singer-songwriter Kristin Lems, a charmer in the most literal and least artificial sense of the word, livened up the down-homey proceedings by wearing a shiny multicolored gown...delivered some nice feminist lyrics, and did a moving version of "George Jackson."
Thursday, March 18,2010
Kristin Lems is back
During the 1970s when Illinois became a battleground as a pivotal state in the fight for the Equal Rights Amendment, many women and men spent a great deal of time and energy at the Capitol attempting to persuade our lawmakers and sway public opinion on the validity of the ERA. In the end, Illinois failed to ratify the proposed amendment and it never became a part of the US Constitution. Among the demonstrators was a young singer-songwriter named Kristin Lems who drove over from Champaign-Urbana to join fellow advocates in singing and playing original tunes and the songs of the day. This is back when folks actually played music for social change and expected it to do some good.
“I sang inside the rotunda many times with the ERA fasters and blood throwers,” said Lems, “and outside too, on the steps with demonstrators.”
In the middle of all this intense chaos she tells of “an amazing story” that as she relates it some 30 years later, still inspires a sense of awe and wonder in the depth and strength of the human spirit.
“A country-looking security guard approached me and struck up a conversation. He was definitely not liberal leaning, but said he enjoyed my music and wondered if I had any use for drums. His son had recently died in a plane crash and he wanted me to have his conga drums,” she said in a quiet voice filled with amazement. “I was there to protest and he was there to protect, yet he reached out to make this connection. I still have the drums.” She paused and then spoke in more upbeat tones. “Maybe he will read this and come to the show and I can give back his son’s drums.”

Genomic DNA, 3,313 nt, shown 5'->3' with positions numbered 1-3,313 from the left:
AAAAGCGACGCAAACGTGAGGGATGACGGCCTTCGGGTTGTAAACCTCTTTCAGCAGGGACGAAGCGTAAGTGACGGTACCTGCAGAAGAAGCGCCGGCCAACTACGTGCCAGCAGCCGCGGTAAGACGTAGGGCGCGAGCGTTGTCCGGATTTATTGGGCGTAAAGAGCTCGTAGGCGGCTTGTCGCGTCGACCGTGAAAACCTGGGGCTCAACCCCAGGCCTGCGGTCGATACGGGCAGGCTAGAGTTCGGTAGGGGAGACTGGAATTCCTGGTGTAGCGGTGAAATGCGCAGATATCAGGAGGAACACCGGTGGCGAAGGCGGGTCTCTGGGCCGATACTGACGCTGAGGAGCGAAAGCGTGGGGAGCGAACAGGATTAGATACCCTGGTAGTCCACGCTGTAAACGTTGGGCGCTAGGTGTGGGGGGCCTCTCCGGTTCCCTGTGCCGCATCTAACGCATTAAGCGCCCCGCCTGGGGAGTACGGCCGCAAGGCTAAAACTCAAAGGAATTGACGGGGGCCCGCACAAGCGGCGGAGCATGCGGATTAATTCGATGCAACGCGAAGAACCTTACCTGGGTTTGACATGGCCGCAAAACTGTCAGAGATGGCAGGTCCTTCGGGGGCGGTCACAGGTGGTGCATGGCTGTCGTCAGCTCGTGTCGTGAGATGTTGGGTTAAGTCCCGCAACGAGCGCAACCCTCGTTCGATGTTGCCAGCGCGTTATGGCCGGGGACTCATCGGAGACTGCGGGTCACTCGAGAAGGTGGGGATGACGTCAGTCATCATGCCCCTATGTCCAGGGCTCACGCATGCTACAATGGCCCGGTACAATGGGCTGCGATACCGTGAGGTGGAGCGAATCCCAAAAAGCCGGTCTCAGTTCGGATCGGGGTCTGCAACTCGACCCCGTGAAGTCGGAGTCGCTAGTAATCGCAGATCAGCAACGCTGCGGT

This is just one of the many incredible tales from the life of Kristin Lems, singer-songwriter, protester, union-activist, demonstrator, mother, writer, artist and now a back-on-the-scene performer. Through music and work she traveled extensively, received numerous awards and performed with distinctive artists and dignitaries, but several of her favorite stories begin and end here in the capital city.
“I’ve had a long-term relationship with Springfield,” said Lems, who currently resides in Evanston, just north of Chicago. “There is a good sense of place and people and pride — all the things that go along with a vibrant, juicy sense of community are here.”
She tells of playing Crows Mill School on “New Year’s Eve in ’77, ’78, ’79 — one of those years” and seeing the old wooden floor “go up and down” with the dancers while she sang, “Those Were the Days.” Her Springfield connection continued with performances at the Sangamon State University-sponsored Mother Jones banquets “a couple times in the ’90s” and a benefit for the Women’s International League for Peace and Freedom with Peg Knoepfle and friends in 2008. Throughout her career, along with a sincere devotion to the notion of personal and social empowerment through music, she also stayed committed to a balance of familial obligations.
“The thing about the Women’s Movement of the ’70s and ’80s — it was a totally different place back then. Politics and culture were not so separated,” she said. “But soon I became married with children and reinvented myself in that role.”
She dedicated her life to working, teaching and raising children until recently, when her last child went off to college. Now the urge to play music fits with the time available and Lems is at it again, playing house concerts and coffee shops, union meetings and schools, spreading the gospel of equality, decency and other nice and good stuff through her songs and lifestyle.